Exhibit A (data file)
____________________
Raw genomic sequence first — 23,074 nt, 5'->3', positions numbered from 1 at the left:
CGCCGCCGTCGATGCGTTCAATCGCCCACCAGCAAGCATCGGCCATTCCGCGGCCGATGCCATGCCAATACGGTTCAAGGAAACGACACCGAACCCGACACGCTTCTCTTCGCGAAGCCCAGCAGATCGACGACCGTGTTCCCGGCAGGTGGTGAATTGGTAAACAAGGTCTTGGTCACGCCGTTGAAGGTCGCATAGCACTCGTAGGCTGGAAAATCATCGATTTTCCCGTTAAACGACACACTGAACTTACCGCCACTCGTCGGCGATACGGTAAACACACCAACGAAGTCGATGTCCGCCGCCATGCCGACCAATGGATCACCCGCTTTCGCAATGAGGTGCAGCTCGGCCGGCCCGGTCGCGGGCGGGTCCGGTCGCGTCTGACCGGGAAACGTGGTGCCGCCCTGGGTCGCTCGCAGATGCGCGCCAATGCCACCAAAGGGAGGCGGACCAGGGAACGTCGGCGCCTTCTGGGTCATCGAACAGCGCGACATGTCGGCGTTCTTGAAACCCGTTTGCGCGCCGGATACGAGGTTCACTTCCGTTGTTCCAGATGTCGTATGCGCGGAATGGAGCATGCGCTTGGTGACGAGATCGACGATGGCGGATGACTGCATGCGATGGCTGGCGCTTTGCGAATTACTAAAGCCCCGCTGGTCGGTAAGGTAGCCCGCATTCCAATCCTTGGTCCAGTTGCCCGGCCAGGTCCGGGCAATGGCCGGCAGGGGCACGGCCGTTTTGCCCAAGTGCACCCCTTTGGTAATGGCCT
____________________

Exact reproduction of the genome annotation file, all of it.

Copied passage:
Raw genomic sequence first — 23,074 nt, 5'->3', positions numbered from 1 at the left:
CGCCGCCGTCGATGCGTTCAATCGCCCACCAGCAAGCATCGGCCATTCCGCGGCCGATGCCATGCCAATACGGTTCAAGGAAACGACACCGAACCCGACACGCTTCTCTTCGCGAAGCCCAGCAGATCGACGACCGTGTTCCCGGCAGGTGGTGAATTGGTAAACAAGGTCTTGGTCACGCCGTTGAAGGTCGCATAGCACTCGTAGGCTGGAAAATCATCGATTTTCCCGTTAAACGACACACTGAACTTACCGCCACTCGTCGGCGATACGGTAAACACACCAACGAAGTCGATGTCCGCCGCCATGCCGACCAATGGATCACCCGCTTTCGCAATGAGGTGCAGCTCGGCCGGCCCGGTCGCGGGCGGGTCCGGTCGCGTCTGACCGGGAAACGTGGTGCCGCCCTGGGTCGCTCGCAGATGCGCGCCAATGCCACCAAAGGGAGGCGGACCAGGGAACGTCGGCGCCTTCTGGGTCATCGAACAGCGCGACATGTCGGCGTTCTTGAAACCCGTTTGCGCGCCGGATACGAGGTTCACTTCCGTTGTTCCAGATGTCGTATGCGCGGAATGGAGCATGCGCTTGGTGACGAGATCGACGATGGCGGATGACTGCATGCGATGGCTGGCGCTTTGCGAATTACTAAAGCCCCGCTGGTCGGTAAGGTAGCCCGCATTCCAATCCTTGGTCCAGTTGCCCGGCCAGGTCCGGGCAATGGCCGGCAGGGGCACGGCCGTTTTGCCCAAGTGCACCCCTTTGGTAATGGCCT